Supporting a diverse student population after the March 15 terror attacks
It has been a difficult year in Christchurch and Ekant Veer, Lisa Carter and Julie Pratt, from the University of Canterbury, will present at Talking Teaching on ‘Supporting a diverse student population after the March 15 terror attacks’.
The March 15 terror attacks were traumatic for many people in our city. Not only did it make many question the values held by the shooter but it also made many new residents question their sense of belonging in their new home. In particular, our diverse student population was deeply affected by the shooting and the rhetoric surrounding the terrorist’s motives.
We heard of students barricading their dorm room doors to protect themselves, being afraid to go out alone and the tragic circumstances of students losing loved ones whilst still desperately trying to continue their studies. From the outside it might seem that the outpouring of support and love, as after the earthquakes, meant that our community had rallied together in aroha and support for one another. This is true and we will never ignore the mahi that many did to keep our community strong. However, it also unearthed some tensions and difficulties that may not have been so obvious without spending time with the people affected.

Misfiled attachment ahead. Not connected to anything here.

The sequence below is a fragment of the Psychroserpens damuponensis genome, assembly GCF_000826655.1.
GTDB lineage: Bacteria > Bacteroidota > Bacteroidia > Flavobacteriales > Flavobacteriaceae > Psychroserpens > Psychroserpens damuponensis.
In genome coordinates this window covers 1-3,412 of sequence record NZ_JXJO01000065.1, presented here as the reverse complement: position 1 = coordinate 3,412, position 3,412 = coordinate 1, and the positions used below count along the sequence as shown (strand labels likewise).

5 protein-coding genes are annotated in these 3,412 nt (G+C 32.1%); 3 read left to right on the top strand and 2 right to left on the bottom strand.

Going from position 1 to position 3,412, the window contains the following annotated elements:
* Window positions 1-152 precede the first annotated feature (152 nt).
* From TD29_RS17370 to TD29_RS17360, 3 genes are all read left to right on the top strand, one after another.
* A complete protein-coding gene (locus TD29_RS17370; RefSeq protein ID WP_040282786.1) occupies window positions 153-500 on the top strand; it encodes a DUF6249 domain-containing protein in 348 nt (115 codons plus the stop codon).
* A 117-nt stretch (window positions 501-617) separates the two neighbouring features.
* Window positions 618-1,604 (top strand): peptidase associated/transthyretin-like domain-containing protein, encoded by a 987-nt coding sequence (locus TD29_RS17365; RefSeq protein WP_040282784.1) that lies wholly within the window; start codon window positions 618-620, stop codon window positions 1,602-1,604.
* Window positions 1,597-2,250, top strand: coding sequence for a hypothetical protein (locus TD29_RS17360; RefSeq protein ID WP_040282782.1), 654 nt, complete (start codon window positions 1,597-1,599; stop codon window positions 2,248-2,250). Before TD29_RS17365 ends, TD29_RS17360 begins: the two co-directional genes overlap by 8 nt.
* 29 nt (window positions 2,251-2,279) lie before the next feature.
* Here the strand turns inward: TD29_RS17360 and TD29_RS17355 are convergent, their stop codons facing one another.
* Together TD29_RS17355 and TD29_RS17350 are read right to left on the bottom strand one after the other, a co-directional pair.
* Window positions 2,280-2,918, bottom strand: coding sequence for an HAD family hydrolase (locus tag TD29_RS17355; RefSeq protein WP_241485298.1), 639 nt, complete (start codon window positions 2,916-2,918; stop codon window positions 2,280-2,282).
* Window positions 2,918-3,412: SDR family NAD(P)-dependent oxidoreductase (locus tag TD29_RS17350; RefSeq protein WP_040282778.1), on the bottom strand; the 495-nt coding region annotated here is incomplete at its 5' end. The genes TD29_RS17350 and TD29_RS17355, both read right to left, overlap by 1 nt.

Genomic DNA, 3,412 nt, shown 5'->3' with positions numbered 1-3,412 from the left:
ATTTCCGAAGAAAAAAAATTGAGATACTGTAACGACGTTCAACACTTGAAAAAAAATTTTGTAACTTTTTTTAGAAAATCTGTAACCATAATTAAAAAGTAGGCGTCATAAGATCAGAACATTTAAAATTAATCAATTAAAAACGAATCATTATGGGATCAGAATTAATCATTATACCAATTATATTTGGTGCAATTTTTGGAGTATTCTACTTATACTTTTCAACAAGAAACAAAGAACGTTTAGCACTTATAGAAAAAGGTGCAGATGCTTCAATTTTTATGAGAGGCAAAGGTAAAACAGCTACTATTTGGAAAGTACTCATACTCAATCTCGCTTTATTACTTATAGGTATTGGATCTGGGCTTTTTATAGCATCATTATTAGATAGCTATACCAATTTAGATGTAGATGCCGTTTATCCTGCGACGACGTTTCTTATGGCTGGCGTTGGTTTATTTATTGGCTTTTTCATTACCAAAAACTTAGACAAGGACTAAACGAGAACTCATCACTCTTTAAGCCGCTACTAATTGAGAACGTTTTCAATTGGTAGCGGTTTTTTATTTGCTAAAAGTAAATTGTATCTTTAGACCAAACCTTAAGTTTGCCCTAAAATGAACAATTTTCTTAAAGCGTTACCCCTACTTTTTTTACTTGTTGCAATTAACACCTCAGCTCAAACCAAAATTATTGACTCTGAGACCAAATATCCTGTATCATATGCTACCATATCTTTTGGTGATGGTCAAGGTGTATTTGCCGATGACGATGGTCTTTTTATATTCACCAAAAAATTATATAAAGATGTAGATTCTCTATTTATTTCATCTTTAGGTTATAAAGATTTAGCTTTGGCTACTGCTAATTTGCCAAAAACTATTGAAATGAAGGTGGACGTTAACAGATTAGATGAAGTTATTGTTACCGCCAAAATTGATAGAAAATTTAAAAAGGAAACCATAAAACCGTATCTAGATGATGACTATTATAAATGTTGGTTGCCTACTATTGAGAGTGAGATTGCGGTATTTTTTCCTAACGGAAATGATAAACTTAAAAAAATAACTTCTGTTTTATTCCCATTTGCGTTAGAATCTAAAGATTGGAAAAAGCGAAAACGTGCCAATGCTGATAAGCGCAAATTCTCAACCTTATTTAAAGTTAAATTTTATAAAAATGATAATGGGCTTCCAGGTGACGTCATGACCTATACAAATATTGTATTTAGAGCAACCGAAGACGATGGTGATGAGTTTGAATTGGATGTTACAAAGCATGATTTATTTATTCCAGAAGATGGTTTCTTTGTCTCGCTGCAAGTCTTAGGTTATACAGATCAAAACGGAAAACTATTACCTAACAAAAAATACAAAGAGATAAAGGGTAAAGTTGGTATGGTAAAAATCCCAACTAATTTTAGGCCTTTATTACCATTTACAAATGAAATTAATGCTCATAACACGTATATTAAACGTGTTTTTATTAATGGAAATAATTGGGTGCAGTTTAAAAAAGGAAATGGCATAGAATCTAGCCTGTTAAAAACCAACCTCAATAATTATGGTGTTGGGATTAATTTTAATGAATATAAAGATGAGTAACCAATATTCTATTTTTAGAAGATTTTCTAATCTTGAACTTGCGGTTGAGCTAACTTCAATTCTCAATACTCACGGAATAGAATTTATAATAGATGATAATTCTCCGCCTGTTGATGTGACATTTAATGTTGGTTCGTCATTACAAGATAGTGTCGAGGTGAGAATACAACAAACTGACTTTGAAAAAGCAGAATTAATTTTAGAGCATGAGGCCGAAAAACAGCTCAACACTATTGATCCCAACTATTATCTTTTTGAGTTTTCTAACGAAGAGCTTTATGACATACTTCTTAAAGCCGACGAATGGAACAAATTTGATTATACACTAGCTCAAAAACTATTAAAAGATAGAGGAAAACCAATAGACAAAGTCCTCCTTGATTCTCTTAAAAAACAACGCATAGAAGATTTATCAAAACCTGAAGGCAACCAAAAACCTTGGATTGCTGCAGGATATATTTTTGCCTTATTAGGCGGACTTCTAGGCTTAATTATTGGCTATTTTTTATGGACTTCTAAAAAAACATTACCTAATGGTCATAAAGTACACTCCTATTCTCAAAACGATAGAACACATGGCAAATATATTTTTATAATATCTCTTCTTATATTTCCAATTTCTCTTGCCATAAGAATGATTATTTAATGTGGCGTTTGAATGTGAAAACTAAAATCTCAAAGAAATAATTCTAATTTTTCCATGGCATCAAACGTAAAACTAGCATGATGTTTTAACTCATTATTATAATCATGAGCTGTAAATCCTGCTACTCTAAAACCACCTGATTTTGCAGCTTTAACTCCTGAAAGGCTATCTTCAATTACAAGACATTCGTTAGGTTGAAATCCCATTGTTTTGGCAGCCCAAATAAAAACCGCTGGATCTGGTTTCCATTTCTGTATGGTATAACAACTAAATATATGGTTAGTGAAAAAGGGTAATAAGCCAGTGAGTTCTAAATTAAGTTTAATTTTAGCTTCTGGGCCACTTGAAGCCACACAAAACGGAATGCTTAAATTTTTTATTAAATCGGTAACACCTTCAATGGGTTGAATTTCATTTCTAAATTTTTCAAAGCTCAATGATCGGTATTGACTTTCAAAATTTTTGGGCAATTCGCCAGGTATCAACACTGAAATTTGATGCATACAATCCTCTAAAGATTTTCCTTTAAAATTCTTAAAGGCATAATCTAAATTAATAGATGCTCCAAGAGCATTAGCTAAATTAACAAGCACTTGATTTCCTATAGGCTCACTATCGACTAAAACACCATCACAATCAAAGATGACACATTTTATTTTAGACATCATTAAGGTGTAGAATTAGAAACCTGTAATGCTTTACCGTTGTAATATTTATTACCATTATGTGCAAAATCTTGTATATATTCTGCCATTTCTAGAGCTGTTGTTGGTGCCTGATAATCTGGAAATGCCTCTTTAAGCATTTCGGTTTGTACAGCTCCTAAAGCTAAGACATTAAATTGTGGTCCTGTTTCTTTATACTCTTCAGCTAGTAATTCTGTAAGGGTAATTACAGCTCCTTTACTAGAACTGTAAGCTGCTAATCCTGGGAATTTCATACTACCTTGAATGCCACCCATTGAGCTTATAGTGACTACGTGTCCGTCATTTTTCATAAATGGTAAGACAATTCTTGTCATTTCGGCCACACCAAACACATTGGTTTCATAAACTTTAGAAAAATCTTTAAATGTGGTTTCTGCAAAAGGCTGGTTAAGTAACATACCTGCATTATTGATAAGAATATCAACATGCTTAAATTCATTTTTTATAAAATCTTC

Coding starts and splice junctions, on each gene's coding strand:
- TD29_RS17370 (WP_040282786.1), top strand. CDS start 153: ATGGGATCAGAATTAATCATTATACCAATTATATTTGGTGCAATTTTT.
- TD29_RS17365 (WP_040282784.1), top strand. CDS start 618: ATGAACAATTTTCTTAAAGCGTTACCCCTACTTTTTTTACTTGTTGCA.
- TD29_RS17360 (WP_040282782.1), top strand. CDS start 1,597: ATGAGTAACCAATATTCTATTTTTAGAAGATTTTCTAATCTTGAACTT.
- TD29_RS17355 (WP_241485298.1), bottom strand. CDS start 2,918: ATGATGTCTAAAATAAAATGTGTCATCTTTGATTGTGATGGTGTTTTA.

During our upcoming kōrero at the Talking Teaching conference, we hope to share stories about the hard work that was done at the University of Canterbury to support our diverse student population to help them feel safe but also included back into a multicultural space that values all people. We share not just procedural solutions to enable students to stay engaged with the wider UC community but also other initiatives that were undertaken to help students feel that they belong.
UC took on a substantive role to support students at all levels but staff and students were also involved in meeting with victims from the shooting, their families and city council staff to help build the wider community back together. This is expected to be a raw retelling of our experiences, which may be triggering for some who attend.
However, it is felt that stories from the people in Christchurch at the time will help with both planning for a future disaster but also help with our own understanding of how to support a diverse student community who felt a lack of belonging or simply felt afraid. We encourage anyone teaching and engaging with multi-cultural groups to attend this hui to hear how we can build an inclusive community after a tragedy.
Some of the long line of flowers outside the Christchurch Botanic Gardens after March 15.
[Image by Ekant Veer]
The flowers by night, as people kept coming to pay their respects.
[Image by Ekant Veer]